[embedded content] In In Defense of Openness, Bas and I respond to supposedly “left-wing” opposition to open borders. Leftist opposition to open borders is especially puzzling. It usually begins with the controversial empirical claim that open borders would benefit the world’s very poor (true), but this benefit would come at the expense of the low-skilled workers in developed countries (controversial). The thought is that low-skilled foreign workers are substitutes for low-skilled domestic workers; open borders will therefore raise the wages of the former but lower the wages of the latter. (In the short run, that might be true; in the long-run, no.) Now, even on the most pessimistic empirical paper out there, the gains to the poor immigrants would in the short run far exceed the
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In In Defense of Openness, Bas and I respond to supposedly “left-wing” opposition to open borders.
Leftist opposition to open borders is especially puzzling. It usually begins with the controversial empirical claim that open borders would benefit the world’s very poor (true), but this benefit would come at the expense of the low-skilled workers in developed countries (controversial). The thought is that low-skilled foreign workers are substitutes for low-skilled domestic workers; open borders will therefore raise the wages of the former but lower the wages of the latter. (In the short run, that might be true; in the long-run, no.)
Now, even on the most pessimistic empirical paper out there, the gains to the poor immigrants would in the short run far exceed the losses to domestic workers. (Therefore the change is Kaldor-Hicks superior and we can pay off the losers.) Most papers are more rosy than that.
But suppose this is all wrong. Would that be a reason to forbid immigration? There’s something odd about supposedly leftist views, where the position ends up being, “I want to protect the wages of people at the top 15% of world income at the expense of people at the bottom 50%, because the former are my co-nationals and the latter are foreigners.” Smells rather right-wing to me.
Anyway, here’s an excerpt from the book where we deal with some more sophisticated arguments for this position:
A third attempt at justifying immigration restrictions focuses on the purported special relations that exist between co-citizens. On one version, defended by Stephen Macedo, borders can be closed because of special obligations of distributive justice that hold primarily among fellow citizens.[i] Working within a Rawsian framework, Macedo argues that these obligations hold mostly within societies, and not across them, because co-citizens stand in a special moral relationship of collective self-governance.[ii] This can justify closing borders in order to protect the least well off in rich societies:
[I]f high levels of immigration have a detrimental impact on our least well-off citizens, that is reason to limit immigration, even if those who seek admission seem to be poorer than our own poor whose condition is worsened by their entry. Citizens have special obligations to one another: we have special reason to be concerned with the distribution of wealth and opportunities among citizens. The comparative standing of citizens matters in some ways that the comparative standing of citizens and non-citizens does not.[iii]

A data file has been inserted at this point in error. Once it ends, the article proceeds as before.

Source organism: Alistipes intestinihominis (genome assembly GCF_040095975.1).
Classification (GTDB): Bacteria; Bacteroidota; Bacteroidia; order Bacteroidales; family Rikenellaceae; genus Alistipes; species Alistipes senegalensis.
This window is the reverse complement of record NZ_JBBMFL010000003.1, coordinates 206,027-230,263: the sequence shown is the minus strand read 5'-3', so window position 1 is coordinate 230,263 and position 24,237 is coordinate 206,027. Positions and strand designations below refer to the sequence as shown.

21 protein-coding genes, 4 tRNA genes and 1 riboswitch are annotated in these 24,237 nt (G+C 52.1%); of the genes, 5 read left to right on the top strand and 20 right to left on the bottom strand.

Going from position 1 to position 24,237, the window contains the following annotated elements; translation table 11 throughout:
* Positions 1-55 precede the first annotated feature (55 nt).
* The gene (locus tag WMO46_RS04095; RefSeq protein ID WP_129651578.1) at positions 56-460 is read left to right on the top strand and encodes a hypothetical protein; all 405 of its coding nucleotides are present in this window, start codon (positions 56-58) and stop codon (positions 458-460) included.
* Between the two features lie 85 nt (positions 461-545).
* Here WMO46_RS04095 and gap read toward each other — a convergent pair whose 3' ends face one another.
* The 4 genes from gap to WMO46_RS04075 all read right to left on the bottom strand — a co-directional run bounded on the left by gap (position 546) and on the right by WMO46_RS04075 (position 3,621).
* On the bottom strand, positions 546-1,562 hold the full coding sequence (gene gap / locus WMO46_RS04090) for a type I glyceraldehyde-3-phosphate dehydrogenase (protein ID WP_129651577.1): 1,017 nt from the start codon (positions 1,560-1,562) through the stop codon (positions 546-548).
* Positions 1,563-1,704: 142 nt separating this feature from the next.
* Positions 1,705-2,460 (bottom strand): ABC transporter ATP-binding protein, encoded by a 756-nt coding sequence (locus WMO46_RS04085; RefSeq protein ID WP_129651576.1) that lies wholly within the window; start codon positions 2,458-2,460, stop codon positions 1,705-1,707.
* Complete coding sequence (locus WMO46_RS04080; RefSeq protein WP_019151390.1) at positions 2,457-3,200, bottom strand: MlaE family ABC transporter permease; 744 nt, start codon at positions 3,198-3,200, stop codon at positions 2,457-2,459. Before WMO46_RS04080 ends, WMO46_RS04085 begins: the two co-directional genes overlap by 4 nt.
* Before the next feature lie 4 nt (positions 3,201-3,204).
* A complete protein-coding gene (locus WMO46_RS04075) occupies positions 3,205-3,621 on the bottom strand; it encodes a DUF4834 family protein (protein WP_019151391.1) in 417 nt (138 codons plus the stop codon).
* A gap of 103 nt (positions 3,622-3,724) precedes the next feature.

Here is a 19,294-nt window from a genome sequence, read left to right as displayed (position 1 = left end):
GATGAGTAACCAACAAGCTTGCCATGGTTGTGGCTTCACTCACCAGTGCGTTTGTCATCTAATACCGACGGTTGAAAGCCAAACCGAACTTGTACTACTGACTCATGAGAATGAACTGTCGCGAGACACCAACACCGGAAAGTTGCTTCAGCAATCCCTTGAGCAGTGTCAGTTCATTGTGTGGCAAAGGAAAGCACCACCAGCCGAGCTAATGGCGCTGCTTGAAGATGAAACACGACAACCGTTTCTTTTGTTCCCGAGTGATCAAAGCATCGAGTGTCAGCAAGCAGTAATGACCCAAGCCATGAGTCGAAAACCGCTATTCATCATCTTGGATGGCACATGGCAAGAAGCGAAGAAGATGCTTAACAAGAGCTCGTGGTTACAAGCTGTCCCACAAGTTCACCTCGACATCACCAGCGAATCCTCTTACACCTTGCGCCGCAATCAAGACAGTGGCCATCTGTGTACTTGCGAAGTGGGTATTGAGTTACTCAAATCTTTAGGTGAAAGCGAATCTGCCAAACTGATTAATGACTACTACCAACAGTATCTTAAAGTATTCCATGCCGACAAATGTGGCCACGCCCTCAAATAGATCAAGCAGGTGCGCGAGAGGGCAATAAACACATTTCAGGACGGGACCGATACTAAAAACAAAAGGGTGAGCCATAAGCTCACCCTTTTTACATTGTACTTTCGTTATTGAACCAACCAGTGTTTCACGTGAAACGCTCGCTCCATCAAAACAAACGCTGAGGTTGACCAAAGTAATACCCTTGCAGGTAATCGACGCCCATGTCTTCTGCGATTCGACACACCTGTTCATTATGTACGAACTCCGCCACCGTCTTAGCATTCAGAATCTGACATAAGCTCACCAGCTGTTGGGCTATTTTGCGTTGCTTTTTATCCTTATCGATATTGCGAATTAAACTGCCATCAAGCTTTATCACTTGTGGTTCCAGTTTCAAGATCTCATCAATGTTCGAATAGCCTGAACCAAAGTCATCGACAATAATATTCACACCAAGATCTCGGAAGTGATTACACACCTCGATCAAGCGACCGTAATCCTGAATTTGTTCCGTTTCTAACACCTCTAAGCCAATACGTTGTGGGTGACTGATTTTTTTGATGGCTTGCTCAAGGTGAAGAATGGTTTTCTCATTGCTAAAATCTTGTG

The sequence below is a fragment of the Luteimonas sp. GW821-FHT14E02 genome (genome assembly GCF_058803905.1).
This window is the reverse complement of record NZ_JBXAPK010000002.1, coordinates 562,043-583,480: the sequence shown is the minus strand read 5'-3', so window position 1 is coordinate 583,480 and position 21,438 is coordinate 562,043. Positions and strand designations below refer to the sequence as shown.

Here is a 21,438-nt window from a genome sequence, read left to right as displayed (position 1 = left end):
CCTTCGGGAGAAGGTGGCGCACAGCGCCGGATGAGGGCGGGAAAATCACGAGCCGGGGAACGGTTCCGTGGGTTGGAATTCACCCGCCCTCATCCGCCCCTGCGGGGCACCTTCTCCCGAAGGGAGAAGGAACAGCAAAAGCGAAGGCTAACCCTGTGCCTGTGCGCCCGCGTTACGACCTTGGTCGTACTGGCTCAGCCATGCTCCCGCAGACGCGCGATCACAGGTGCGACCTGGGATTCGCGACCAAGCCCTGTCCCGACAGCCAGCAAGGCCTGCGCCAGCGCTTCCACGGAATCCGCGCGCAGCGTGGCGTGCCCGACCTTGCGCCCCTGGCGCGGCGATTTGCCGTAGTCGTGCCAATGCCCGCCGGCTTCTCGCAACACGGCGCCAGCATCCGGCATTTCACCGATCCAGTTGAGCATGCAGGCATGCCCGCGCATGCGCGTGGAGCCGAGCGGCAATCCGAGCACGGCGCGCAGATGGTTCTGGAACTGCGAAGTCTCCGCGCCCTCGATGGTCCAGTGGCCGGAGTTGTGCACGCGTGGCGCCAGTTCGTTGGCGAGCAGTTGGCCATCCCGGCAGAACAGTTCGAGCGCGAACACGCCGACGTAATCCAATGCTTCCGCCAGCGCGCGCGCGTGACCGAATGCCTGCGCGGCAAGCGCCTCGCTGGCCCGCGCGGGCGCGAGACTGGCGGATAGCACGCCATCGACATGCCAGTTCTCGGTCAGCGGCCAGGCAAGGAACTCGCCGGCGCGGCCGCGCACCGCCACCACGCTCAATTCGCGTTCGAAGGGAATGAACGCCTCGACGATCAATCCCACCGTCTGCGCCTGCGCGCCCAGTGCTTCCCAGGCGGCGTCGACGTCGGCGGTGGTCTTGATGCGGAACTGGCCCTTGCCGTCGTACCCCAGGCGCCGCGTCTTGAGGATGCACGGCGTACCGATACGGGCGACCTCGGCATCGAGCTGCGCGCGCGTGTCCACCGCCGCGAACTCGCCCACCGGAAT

There is something very odd about those who claim to care about distributive justice[iv]worrying more inequality among people in rich societies, all of whom may be in the top decile of world income, and the far greater inequality between those people and the rest of the world, who live in much greater poverty. But let us suppose, for the sake of argument, that Macedo is right and distributive justice holds primarily among citizens of the same nation-state. Would this justify restricting immigration?
It’s hard to see how it could. Even if democratic states ought to prioritize the welfare of their own worst-off, this doesn’t license doing just anything. When we carry out our duties of mutual aid, reciprocity, or beneficence, we must respect the rights and claims of others. We must comply with the claims that others have against us. While we are morally permitted to prioritize the welfare of our children over others’, and buy birthday presents for our kids but not yours, we cannot actively interfere with the lives of your kids in order to get presents for our own.
Similarly, when wealthy countries restrict immigration, they do more than simply prioritize their citizens over foreigners. They are not merely distributing resources. Rather, as we have seen, they’re imposing restrictions on others that actively and forcibly interfere with their liberty, lives, and well-being. They are actively imposing harm. The question, then, is whether the relations of priority to which Macedo points can justify these harms – or whether such harms pose a limit to the ways in which states can prioritize their own citizens.